Preparing for an intellectual property case – all you need to know

By Susan McGuire posted 05-09-2021 10:57 PM


Intellectual property (IP) lies at the core of every organization. A few decades back, it didn’t used to be. As such, now more than ever, it’s emphasized, placed directly in the cross-hairs by a wide range of cyber-attacks.

What is IP? It can be anything from a specific manufacturing process to ideas and plans for launching a product, a trade secret, or a list of the states in which your copyrights are registered. Imagine it’s a piece of intangible proprietary information. According to the WIPO (World Intellectual Property Organization) definition, IP encompasses all creations of the mind -from literary, inventions, pictures, artistic works, designs used in business, and symbols; anything your mind creates is considered IP if original. So how do you keep it safe? Or, more importantly, how do you prepare for an IP case?

Hire Professional Help

For most of you, the process of obtaining intellectual property looks simple; like everything in life, the devil is in the detail. Let’s consider copyrights as an example. The process is quite effortless; you have to file paperwork with a relevant body indicating that a copyright is needed and offer the identity of the individual applying for a description of the “product” for which the copyright is needed.

Once you’ve obtained your copyrights, you can hire an IP lawyer to accompany you to the court or use a reliable transcribing service to detail your case. However, knowing your copyrights can help you better understand from whom to protect them.

Make Sure You Know Your IP Rights

IP rights are widely, and each represents a defensive action to undergo legal action if a third party infringes. To put it simply:

  • Patents defend your creation – overall, things that are original and not noticeable – and the way they work. Most of the time, they are referred to as” everything under the sun made by man.”
  • Registered designs defend the presence of products (not how they work, which is protected by copyrights).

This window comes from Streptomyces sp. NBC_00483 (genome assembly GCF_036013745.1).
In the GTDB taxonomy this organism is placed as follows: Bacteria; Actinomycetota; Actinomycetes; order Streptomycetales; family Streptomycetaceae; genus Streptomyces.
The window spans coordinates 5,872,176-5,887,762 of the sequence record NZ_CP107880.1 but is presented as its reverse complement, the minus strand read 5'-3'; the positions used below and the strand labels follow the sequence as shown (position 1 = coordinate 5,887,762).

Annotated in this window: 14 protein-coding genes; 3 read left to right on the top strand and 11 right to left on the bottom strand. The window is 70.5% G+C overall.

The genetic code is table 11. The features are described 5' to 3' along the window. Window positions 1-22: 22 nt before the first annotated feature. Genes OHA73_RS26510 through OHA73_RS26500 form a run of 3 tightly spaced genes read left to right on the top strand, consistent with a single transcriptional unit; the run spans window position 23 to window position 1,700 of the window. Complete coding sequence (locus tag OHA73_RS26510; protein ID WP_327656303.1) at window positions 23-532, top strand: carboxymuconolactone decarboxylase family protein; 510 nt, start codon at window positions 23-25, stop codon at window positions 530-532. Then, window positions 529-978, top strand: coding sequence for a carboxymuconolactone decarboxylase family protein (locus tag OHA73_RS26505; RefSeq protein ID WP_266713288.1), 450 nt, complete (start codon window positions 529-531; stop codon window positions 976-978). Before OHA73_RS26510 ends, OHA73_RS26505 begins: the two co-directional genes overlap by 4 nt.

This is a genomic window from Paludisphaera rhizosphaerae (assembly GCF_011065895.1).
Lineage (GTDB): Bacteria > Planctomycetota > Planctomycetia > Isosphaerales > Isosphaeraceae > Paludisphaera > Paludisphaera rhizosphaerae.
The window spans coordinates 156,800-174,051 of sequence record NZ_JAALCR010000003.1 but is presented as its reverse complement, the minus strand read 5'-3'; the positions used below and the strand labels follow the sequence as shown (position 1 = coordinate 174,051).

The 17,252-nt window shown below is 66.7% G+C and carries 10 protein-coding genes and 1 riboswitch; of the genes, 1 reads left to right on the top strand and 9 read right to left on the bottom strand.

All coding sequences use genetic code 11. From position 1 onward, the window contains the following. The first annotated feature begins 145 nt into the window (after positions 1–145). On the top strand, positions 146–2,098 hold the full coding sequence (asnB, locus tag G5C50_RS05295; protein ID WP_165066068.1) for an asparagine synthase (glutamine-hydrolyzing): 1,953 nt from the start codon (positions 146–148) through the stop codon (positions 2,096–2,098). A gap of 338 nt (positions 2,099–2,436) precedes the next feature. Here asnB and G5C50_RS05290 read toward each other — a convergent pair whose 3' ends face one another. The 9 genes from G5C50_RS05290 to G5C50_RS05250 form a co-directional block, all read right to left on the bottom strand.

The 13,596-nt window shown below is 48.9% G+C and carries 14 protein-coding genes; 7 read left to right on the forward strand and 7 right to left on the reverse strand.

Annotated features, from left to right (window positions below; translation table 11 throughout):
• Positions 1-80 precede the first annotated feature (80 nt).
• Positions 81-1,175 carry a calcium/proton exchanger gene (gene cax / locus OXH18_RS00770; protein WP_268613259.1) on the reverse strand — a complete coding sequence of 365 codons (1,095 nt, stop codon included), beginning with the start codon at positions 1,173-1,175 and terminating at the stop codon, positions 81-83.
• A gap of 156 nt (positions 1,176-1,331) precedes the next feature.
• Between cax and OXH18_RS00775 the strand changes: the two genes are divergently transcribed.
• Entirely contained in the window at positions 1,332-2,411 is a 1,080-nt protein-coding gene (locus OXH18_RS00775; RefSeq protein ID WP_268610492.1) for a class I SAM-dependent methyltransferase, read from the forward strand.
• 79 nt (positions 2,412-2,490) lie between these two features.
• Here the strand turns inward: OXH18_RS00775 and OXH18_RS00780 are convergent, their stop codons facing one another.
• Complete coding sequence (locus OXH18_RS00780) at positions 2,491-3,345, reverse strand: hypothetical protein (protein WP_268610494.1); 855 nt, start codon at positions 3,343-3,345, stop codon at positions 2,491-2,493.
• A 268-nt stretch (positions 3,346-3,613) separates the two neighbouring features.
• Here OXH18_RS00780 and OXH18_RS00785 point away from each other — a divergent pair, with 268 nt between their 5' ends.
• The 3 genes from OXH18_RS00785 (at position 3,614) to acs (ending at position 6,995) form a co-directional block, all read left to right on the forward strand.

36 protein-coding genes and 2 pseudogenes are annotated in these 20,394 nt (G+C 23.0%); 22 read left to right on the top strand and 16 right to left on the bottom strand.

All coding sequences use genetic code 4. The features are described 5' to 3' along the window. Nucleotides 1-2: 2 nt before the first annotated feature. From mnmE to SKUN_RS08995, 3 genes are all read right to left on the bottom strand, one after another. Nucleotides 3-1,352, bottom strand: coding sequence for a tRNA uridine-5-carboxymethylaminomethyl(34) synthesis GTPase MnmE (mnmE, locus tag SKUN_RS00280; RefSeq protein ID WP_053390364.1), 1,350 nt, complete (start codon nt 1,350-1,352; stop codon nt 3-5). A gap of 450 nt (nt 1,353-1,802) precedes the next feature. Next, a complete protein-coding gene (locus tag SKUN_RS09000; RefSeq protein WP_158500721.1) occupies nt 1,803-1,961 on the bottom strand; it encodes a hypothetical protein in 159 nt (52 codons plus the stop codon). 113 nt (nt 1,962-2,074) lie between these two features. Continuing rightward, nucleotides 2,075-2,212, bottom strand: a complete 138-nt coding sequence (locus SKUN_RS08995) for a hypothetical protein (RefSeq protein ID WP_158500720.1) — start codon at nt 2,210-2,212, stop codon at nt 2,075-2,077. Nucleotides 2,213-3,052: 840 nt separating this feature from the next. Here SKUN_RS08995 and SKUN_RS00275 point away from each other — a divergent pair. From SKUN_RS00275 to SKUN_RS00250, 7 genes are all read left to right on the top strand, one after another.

• Trademarks protect the brand and everything from names and logos.
  • Copyrights protect the expression of ideas – like words someone chooses to use to describe your concept – not an idea itself.

Most companies ignore the trinity of trademarks, copyrights, and designs. The truth is, trademarks are probably the only intellectual property most brands need or have.

If you Don’t Protect Your IP, Your Invention is Less Likely to Happen

Perhaps you’re not a business tycoon yourself, but having an idea of how you would like to see your invention exploited – it may, after all, make the world somewhat better. You can choose to publicize your idea or allow people to use it freely. But you can’t know exactly if they will use it. Most entrepreneurs consider that publishing their ideas will bring them more attention and chances to exploit them.

While it may echo truth in some instances, some innovations require investment, and investors are seeking a return on their money. But releasing an idea without any Intellectual property protection can only attract competitors who can undercut you as an investor.

To sum it up, you can never act too early; however, it is very simple to act too late. Like most topics that include the law, IP is a tiring topic, so you should try to obtain the best possible advice you can.